Subscribe / Unsubscribe Enewsletters | Login | Register

Pencil Banner

Human rights commission questions NSA surveillance

Grant Gross | Oct. 29, 2013
Members of the Inter-American Commission on Human Rights ask about the limits of NSA spying.

The NSA programs are reviewed by Congress and surveillance requests approved by a special Foreign Intelligence Surveillance Court, defenders of the programs have argued. People living outside the U.S. have no legal protections to privacy under the U.S. Constitution, defenders have noted.

The NSA's surveillance of hundreds of millions of foreign telephone calls and Internet communications raises legitimate questions about a global right to privacy, said Alex Abdo, a staff attorney with the ACLU National Security Project. The NSA programs targeting people overseas allow the agency to collect any communication related broadly to foreign intelligence, not just terrorism, he said.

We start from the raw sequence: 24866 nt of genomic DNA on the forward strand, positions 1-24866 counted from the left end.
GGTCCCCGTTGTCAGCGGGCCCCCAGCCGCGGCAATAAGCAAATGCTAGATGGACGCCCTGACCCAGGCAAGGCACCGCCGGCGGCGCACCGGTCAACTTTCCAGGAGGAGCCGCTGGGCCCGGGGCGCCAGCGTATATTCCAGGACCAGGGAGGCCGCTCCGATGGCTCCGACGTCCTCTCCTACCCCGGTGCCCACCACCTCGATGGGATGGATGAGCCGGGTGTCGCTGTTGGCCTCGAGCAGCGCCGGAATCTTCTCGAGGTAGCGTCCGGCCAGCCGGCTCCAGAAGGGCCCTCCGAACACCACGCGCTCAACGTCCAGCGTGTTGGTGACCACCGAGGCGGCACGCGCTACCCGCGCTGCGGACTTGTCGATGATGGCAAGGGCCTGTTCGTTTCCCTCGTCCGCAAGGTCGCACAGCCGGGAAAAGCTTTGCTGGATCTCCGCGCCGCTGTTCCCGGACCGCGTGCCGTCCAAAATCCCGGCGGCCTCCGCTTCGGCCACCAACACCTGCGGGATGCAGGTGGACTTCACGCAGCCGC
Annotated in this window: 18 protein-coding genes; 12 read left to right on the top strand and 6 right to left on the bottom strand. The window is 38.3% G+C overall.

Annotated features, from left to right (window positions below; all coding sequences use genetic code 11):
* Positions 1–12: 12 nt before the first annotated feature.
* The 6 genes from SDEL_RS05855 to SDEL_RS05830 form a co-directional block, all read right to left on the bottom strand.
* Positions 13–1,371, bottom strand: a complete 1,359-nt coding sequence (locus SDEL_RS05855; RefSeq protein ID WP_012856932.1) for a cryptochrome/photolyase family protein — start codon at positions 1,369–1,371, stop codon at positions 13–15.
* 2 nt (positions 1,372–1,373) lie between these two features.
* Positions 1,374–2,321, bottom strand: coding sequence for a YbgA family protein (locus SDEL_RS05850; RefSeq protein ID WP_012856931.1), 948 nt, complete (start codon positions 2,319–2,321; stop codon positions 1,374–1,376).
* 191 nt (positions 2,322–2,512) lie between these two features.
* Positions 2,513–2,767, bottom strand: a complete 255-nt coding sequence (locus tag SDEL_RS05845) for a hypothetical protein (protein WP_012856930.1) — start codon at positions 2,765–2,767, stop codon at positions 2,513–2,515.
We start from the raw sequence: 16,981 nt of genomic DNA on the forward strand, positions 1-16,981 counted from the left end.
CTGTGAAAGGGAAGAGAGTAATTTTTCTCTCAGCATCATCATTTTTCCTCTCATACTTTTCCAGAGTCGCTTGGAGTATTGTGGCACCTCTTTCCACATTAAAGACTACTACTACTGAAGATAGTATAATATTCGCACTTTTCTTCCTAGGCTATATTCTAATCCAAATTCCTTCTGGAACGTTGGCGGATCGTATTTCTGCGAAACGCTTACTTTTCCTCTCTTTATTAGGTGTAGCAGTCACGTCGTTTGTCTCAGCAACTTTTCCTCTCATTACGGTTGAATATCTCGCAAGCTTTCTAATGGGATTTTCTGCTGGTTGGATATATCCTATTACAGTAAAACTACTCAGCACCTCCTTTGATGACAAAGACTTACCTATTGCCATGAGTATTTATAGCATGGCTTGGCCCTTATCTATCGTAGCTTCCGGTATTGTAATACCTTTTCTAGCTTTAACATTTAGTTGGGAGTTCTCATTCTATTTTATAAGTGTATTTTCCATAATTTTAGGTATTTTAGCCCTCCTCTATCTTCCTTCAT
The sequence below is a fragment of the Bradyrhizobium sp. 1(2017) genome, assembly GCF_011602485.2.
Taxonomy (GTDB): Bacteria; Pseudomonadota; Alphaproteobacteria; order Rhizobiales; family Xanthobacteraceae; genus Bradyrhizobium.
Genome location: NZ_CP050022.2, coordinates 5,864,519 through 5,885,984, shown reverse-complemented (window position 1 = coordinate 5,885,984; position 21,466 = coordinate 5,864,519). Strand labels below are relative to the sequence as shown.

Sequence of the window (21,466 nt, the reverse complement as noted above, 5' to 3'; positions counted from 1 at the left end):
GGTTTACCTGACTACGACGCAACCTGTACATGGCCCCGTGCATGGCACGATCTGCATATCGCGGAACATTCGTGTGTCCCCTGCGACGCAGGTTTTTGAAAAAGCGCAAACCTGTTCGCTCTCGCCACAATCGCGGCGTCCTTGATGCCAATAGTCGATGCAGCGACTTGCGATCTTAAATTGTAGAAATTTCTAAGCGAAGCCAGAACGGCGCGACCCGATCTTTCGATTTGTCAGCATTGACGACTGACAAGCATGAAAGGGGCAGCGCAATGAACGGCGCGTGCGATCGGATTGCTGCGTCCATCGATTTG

The NSA programs' goals are to "make virtually every international communication fair game for surveillance," Abdo said. "Simply put, if every country were to engage in surveillance as unfettered as the NSA's, we would soon live in a world of pervasive monitoring."

If every country would share surveillance information as much as the U.S. does, "there would be no refuge for the world's dissidents, journalists and human rights defenders," he added.

Abdo asked the commission to adopt recommendations that the U.S. respect long-established international rights to privacy and free expression.

 

Previous Page  1  2 

Sign up for CIO Asia eNewsletters.